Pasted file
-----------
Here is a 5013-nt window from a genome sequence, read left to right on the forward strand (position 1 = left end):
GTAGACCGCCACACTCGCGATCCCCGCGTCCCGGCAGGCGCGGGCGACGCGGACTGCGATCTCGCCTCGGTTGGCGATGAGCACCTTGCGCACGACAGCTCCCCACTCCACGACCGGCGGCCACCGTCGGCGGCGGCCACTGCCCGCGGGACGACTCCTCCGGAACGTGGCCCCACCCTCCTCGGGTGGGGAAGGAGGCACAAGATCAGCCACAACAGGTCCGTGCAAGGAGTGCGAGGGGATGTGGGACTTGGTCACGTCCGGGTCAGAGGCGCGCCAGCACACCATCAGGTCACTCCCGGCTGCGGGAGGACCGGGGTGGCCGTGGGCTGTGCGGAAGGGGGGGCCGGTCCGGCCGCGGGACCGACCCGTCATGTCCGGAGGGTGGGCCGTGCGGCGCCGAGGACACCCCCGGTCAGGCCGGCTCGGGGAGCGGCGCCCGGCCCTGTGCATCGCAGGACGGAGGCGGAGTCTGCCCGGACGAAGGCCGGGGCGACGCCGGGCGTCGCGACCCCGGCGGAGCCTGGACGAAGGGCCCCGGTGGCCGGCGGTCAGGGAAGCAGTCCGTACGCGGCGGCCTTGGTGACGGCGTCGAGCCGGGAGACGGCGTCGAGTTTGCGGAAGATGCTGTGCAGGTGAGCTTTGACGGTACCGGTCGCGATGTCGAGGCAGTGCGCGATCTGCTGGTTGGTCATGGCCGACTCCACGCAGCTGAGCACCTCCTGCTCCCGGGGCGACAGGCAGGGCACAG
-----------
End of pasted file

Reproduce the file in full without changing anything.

Here is a 5013-nt window from a genome sequence, read left to right on the forward strand (position 1 = left end):
GTAGACCGCCACACTCGCGATCCCCGCGTCCCGGCAGGCGCGGGCGACGCGGACTGCGATCTCGCCTCGGTTGGCGATGAGCACCTTGCGCACGACAGCTCCCCACTCCACGACCGGCGGCCACCGTCGGCGGCGGCCACTGCCCGCGGGACGACTCCTCCGGAACGTGGCCCCACCCTCCTCGGGTGGGGAAGGAGGCACAAGATCAGCCACAACAGGTCCGTGCAAGGAGTGCGAGGGGATGTGGGACTTGGTCACGTCCGGGTCAGAGGCGCGCCAGCACACCATCAGGTCACTCCCGGCTGCGGGAGGACCGGGGTGGCCGTGGGCTGTGCGGAAGGGGGGGCCGGTCCGGCCGCGGGACCGACCCGTCATGTCCGGAGGGTGGGCCGTGCGGCGCCGAGGACACCCCCGGTCAGGCCGGCTCGGGGAGCGGCGCCCGGCCCTGTGCATCGCAGGACGGAGGCGGAGTCTGCCCGGACGAAGGCCGGGGCGACGCCGGGCGTCGCGACCCCGGCGGAGCCTGGACGAAGGGCCCCGGTGGCCGGCGGTCAGGGAAGCAGTCCGTACGCGGCGGCCTTGGTGACGGCGTCGAGCCGGGAGACGGCGTCGAGTTTGCGGAAGATGCTGTGCAGGTGAGCTTTGACGGTACCGGTCGCGATGTCGAGGCAGTGCGCGATCTGCTGGTTGGTCATGGCCGACTCCACGCAGCTGAGCACCTCCTGCTCCCGGGGCGACAGGCAGGGCACAG